# Chapter 1 - Section 1.9 - Distance and Midpoint Formulas; Circles - Exercise Set - Page 282: 95

See explanations.

#### Work Step by Step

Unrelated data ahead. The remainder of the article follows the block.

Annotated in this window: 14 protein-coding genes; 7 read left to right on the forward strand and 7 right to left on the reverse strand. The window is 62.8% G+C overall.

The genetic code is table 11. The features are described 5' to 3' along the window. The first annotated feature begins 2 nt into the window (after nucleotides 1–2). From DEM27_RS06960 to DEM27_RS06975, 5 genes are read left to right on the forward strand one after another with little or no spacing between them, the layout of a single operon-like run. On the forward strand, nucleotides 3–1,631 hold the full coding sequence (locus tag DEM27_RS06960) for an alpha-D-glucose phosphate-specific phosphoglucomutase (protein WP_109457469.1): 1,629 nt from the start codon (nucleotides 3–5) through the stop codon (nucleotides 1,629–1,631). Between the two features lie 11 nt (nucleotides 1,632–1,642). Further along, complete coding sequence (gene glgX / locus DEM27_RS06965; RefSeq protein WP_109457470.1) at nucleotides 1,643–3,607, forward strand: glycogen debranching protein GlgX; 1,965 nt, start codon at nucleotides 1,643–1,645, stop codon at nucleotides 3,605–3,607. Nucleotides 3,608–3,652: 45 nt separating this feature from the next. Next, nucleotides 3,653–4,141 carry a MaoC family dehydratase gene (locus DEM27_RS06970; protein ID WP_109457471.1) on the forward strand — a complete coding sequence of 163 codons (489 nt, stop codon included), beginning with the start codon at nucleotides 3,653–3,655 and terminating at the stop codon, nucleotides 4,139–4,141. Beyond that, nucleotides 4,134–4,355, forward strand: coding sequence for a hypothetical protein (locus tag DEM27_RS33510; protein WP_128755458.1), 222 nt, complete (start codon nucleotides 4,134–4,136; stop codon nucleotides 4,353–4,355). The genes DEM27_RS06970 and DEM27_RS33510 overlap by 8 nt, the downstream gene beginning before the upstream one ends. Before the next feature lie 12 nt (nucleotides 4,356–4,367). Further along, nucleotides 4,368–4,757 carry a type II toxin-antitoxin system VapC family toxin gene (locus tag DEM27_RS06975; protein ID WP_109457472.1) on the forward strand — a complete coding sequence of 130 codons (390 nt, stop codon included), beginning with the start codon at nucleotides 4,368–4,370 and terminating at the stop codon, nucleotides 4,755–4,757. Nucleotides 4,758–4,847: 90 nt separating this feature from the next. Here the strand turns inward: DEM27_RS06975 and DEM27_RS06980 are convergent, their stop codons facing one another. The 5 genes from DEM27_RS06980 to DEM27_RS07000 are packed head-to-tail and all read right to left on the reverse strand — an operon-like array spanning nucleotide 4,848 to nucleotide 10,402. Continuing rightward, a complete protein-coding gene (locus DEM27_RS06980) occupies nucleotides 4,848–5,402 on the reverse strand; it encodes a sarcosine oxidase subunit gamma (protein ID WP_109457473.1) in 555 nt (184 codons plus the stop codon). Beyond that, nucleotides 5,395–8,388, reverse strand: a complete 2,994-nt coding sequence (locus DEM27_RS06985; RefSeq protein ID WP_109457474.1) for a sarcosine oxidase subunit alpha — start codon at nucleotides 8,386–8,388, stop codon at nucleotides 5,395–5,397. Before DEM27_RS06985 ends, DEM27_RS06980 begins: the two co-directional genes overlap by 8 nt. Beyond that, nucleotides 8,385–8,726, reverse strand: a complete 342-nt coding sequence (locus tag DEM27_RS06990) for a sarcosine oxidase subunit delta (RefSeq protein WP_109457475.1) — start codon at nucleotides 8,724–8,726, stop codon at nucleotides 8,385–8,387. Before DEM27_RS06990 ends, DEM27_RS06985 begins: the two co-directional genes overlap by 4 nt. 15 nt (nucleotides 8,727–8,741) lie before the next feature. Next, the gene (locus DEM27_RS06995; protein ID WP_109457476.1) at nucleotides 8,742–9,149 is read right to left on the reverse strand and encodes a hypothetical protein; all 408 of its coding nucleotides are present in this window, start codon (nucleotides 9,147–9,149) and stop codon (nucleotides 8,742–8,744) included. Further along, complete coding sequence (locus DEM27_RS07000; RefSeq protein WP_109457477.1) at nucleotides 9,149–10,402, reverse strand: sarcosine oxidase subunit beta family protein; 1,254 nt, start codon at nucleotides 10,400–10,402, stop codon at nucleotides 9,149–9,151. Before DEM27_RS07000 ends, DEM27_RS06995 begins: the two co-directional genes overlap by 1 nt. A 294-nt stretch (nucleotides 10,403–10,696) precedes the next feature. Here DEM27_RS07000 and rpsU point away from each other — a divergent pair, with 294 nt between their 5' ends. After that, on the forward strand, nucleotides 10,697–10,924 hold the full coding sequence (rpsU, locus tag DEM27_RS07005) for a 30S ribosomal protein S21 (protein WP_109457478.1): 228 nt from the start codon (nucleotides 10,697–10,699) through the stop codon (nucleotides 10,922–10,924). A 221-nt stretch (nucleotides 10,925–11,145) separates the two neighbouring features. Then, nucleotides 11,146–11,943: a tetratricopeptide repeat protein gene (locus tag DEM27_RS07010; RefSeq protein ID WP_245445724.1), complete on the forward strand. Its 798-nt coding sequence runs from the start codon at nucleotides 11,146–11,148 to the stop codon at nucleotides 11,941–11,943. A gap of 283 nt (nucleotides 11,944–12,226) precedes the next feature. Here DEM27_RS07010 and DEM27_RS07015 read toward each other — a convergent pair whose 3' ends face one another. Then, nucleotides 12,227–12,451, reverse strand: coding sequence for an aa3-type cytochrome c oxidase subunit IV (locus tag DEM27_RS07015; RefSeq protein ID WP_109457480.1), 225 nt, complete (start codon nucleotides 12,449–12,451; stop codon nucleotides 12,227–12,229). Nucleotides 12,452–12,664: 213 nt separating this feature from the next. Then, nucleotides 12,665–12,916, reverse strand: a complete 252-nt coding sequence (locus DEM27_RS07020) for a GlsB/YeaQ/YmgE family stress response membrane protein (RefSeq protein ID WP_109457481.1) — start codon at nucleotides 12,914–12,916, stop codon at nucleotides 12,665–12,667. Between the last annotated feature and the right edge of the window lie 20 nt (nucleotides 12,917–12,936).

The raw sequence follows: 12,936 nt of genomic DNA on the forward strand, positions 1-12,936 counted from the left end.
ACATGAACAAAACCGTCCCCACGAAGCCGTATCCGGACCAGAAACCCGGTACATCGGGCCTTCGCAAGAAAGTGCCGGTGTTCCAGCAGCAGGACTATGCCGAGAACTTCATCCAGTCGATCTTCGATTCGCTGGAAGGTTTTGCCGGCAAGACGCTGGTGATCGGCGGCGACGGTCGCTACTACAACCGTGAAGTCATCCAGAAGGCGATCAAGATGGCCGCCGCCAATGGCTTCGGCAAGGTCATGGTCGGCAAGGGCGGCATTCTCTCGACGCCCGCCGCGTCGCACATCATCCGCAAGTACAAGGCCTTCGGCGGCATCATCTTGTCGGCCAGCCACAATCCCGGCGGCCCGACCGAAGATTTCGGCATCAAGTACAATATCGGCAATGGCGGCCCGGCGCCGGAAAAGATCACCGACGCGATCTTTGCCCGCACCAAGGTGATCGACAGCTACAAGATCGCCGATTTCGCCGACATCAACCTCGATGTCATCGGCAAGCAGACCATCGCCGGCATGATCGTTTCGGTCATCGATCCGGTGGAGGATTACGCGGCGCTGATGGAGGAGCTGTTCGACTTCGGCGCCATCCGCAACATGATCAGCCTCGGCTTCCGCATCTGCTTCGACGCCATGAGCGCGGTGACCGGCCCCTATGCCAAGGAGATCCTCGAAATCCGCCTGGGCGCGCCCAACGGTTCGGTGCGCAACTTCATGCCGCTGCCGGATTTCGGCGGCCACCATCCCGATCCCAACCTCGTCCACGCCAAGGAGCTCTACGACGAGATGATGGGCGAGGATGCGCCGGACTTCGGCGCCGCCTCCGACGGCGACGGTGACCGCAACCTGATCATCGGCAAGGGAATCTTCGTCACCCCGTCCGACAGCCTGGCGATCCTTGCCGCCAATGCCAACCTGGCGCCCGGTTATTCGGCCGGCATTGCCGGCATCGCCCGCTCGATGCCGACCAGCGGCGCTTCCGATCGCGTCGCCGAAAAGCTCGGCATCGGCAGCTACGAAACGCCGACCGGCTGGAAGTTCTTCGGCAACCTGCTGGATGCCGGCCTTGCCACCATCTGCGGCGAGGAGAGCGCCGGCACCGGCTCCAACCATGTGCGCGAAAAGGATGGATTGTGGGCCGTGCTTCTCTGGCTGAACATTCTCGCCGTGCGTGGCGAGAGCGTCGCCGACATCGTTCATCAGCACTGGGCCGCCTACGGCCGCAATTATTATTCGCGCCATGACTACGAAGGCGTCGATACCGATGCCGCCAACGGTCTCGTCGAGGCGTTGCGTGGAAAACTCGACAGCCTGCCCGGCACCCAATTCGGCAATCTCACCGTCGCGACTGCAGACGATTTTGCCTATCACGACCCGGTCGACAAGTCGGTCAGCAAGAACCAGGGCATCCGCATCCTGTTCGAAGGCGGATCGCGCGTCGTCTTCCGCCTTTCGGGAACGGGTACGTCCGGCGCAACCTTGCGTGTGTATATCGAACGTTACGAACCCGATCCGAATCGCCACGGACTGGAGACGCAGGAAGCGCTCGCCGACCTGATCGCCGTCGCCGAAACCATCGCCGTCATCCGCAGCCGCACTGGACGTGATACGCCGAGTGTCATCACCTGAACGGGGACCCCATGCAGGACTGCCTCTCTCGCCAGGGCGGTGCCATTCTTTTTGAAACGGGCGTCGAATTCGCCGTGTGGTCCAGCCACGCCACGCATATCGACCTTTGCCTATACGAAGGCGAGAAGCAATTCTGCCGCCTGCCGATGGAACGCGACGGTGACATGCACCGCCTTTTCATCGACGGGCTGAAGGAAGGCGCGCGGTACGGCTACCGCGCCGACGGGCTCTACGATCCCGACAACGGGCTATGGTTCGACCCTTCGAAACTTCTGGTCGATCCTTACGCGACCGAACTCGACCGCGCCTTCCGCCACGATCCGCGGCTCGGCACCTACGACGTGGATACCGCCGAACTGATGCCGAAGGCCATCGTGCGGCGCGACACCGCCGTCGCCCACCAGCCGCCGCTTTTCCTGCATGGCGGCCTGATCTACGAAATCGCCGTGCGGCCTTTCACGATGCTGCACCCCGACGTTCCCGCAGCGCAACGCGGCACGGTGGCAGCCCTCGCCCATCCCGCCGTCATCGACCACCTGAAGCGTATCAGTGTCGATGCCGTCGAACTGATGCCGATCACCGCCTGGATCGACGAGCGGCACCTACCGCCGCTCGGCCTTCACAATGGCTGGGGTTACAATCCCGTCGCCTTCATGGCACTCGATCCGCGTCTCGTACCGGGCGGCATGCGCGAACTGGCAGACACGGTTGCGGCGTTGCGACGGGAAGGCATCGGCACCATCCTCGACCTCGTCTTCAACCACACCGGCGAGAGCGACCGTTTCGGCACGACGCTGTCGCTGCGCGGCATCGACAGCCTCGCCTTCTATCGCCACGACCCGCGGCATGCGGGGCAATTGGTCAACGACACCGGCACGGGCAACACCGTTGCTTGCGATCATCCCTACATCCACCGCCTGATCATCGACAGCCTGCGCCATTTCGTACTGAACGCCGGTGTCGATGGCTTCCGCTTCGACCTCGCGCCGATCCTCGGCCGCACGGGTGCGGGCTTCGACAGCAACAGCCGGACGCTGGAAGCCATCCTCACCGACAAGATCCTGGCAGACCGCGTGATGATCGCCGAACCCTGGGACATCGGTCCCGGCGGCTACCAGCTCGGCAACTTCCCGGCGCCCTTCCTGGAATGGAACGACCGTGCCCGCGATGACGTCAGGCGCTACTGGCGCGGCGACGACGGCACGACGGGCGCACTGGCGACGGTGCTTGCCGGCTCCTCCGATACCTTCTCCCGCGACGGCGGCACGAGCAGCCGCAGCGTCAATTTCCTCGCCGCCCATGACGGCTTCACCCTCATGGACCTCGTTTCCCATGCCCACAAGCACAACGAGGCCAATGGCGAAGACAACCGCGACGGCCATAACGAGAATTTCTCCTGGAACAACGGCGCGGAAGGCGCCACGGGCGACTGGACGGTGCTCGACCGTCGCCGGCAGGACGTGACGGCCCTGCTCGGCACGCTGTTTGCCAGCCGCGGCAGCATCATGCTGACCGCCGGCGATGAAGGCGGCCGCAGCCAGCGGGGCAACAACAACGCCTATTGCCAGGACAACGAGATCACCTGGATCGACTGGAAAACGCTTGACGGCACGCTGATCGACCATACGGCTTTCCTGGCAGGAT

a. Let $x_m=\frac{x_1+x_2}{2}$ and $y_m=\frac{y_1+y_2}{2}$, we have $(x_1-x_m)^2=(x_2-x_m)^2=(\frac{x_1-x_2}{2})^2$ and $(y_1-y_m)^2=(y_2-y_m)^2=(\frac{y_1-y_2}{2})^2$. We can find $\bar {AM}=\sqrt {(x_1-x_m)^2+(y_1-y_m)^2}=\sqrt {(\frac{x_1-x_2}{2})^2+(\frac{y_1-y_2}{2})^2}$ and $\bar {MB}=\sqrt {(x_2-x_m)^2+(y_2-y_m)^2}=\sqrt {(\frac{x_1-x_2}{2})^2+(\frac{y_1-y_2}{2})^2}$ b. We can calculate the three distances as: $\bar {AM}=\bar {MB}=\frac{1}{2}\sqrt {(x_1-x_2)^2+(y_1-y_2)^2}$ and $\bar {AB}=\sqrt {(x_1-x_2)^2+(y_1-y_2)^2}$. Since $\bar {AB}=\bar {AM}+\bar {MB}$, the three points A, B, M are collinear.

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